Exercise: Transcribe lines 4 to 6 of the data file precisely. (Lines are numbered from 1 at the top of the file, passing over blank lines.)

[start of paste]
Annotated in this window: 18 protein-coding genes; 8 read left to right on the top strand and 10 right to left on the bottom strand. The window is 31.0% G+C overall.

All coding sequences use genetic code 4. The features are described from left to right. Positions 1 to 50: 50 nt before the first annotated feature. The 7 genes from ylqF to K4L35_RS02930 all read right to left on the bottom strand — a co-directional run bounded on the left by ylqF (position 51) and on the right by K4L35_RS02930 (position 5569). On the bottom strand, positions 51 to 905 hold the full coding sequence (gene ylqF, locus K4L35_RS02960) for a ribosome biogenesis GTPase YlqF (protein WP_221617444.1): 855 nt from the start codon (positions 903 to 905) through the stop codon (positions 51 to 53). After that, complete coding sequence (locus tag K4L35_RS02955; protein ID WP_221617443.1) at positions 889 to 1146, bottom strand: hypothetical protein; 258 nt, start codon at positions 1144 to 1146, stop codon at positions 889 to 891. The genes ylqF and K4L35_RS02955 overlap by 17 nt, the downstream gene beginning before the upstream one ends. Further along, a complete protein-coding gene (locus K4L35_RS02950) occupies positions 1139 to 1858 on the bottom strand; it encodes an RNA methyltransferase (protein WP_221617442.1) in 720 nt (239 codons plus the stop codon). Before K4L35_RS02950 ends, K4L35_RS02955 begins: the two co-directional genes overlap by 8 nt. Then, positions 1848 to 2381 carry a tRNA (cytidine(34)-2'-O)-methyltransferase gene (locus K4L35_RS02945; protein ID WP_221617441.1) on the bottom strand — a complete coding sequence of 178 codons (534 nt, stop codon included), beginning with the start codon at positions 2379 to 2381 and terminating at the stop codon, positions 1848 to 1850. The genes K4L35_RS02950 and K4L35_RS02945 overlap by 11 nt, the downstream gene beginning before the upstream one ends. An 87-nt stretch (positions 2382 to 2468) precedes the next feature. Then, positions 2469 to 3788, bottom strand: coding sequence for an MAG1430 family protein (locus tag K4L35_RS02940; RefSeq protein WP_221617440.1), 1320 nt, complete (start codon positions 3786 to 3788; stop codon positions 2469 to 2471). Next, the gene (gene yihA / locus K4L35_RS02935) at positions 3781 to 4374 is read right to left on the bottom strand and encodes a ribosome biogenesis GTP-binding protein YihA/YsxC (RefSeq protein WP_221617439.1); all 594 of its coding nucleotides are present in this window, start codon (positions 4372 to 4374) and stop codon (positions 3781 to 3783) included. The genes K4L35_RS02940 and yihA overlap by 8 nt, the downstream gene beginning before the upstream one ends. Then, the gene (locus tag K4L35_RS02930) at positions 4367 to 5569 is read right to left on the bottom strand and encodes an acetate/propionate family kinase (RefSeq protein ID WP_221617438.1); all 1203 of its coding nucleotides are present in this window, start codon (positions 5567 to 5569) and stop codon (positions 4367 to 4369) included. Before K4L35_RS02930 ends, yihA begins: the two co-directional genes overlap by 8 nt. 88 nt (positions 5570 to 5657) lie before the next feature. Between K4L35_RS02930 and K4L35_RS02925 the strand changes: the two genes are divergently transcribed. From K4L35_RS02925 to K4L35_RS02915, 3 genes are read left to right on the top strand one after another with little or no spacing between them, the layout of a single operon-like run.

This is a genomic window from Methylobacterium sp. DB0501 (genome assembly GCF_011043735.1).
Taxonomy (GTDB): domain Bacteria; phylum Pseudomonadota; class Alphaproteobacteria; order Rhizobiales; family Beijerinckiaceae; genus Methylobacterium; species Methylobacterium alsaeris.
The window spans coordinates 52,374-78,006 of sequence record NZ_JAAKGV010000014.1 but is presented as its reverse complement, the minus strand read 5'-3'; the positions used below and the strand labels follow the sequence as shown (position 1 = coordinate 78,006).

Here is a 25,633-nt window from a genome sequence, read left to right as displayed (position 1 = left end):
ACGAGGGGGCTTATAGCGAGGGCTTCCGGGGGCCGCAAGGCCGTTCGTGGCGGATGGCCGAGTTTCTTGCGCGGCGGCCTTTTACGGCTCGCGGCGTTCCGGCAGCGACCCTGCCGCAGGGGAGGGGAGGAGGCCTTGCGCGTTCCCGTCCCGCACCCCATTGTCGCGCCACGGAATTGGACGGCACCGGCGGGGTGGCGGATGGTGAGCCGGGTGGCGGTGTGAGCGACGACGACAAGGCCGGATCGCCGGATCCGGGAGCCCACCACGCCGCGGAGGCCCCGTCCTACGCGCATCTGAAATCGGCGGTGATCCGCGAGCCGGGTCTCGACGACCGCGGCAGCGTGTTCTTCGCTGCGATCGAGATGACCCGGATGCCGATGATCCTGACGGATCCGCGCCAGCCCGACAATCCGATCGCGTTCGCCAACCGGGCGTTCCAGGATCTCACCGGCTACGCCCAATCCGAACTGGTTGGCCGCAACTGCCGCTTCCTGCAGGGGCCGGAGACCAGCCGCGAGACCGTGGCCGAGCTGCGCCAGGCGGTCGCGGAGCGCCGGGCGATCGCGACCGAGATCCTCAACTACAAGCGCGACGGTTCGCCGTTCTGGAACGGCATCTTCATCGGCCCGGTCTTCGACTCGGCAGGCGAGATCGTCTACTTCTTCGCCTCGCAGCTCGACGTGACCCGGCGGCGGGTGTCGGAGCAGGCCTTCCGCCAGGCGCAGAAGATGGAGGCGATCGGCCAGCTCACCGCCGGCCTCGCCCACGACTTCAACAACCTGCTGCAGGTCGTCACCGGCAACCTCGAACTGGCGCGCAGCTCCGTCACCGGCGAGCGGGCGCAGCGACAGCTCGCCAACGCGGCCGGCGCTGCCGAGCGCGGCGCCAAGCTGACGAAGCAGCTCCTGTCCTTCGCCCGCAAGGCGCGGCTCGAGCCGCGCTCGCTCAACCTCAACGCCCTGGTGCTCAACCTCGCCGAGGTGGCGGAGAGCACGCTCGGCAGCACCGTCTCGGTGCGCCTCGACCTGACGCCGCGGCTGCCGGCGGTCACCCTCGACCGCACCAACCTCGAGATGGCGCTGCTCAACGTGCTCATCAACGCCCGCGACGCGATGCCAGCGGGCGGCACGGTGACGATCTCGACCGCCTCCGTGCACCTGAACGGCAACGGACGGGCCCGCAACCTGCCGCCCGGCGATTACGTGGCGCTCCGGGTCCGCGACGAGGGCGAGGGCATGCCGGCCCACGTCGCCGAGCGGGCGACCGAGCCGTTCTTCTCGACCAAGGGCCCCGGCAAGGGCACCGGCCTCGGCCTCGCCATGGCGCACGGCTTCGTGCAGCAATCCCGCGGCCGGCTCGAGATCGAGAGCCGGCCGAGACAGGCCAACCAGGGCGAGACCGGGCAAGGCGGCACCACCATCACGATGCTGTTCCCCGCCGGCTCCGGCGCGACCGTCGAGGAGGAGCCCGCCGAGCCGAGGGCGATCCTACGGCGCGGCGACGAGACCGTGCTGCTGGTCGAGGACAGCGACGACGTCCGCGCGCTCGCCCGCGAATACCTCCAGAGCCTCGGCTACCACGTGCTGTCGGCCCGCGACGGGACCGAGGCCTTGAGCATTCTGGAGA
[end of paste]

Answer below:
Taxonomy (GTDB): domain Bacteria; phylum Pseudomonadota; class Alphaproteobacteria; order Rhizobiales; family Beijerinckiaceae; genus Methylobacterium; species Methylobacterium alsaeris.
The window spans coordinates 52,374-78,006 of sequence record NZ_JAAKGV010000014.1 but is presented as its reverse complement, the minus strand read 5'-3'; the positions used below and the strand labels follow the sequence as shown (position 1 = coordinate 78,006).

Here is a 25,633-nt window from a genome sequence, read left to right as displayed (position 1 = left end):